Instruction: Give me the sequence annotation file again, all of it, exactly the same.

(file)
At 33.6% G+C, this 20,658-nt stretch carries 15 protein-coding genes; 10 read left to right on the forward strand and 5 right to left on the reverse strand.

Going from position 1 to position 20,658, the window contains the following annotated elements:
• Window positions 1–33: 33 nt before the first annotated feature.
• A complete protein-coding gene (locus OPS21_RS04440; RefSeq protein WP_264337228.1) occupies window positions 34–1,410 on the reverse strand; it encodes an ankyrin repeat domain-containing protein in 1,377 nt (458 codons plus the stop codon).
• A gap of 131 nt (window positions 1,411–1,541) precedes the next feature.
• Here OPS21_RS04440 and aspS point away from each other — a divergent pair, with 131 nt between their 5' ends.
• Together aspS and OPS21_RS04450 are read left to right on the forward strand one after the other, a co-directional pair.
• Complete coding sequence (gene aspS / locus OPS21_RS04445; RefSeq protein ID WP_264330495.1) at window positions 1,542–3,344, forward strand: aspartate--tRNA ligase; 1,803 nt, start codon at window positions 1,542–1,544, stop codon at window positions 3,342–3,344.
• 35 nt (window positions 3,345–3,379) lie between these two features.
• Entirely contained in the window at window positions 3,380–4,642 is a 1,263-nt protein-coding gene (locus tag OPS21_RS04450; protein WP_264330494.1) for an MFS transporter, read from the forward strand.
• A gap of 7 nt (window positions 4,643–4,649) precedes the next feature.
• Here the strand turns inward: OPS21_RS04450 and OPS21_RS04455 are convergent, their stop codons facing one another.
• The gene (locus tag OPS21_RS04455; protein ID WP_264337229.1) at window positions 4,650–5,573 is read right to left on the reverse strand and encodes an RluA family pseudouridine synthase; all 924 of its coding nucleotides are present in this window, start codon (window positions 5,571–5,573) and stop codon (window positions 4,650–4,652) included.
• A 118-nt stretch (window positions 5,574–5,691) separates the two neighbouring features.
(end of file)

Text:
At 33.6% G+C, this 20,658-nt stretch carries 15 protein-coding genes; 10 read left to right on the forward strand and 5 right to left on the reverse strand.

Going from position 1 to position 20,658, the window contains the following annotated elements:
• Window positions 1–33: 33 nt before the first annotated feature.
• A complete protein-coding gene (locus OPS21_RS04440; RefSeq protein WP_264337228.1) occupies window positions 34–1,410 on the reverse strand; it encodes an ankyrin repeat domain-containing protein in 1,377 nt (458 codons plus the stop codon).
• A gap of 131 nt (window positions 1,411–1,541) precedes the next feature.
• Here OPS21_RS04440 and aspS point away from each other — a divergent pair, with 131 nt between their 5' ends.
• Together aspS and OPS21_RS04450 are read left to right on the forward strand one after the other, a co-directional pair.
• Complete coding sequence (gene aspS / locus OPS21_RS04445; RefSeq protein ID WP_264330495.1) at window positions 1,542–3,344, forward strand: aspartate--tRNA ligase; 1,803 nt, start codon at window positions 1,542–1,544, stop codon at window positions 3,342–3,344.
• 35 nt (window positions 3,345–3,379) lie between these two features.
• Entirely contained in the window at window positions 3,380–4,642 is a 1,263-nt protein-coding gene (locus tag OPS21_RS04450; protein WP_264330494.1) for an MFS transporter, read from the forward strand.
• A gap of 7 nt (window positions 4,643–4,649) precedes the next feature.
• Here the strand turns inward: OPS21_RS04450 and OPS21_RS04455 are convergent, their stop codons facing one another.
• The gene (locus tag OPS21_RS04455; protein ID WP_264337229.1) at window positions 4,650–5,573 is read right to left on the reverse strand and encodes an RluA family pseudouridine synthase; all 924 of its coding nucleotides are present in this window, start codon (window positions 5,571–5,573) and stop codon (window positions 4,650–4,652) included.
• A 118-nt stretch (window positions 5,574–5,691) separates the two neighbouring features.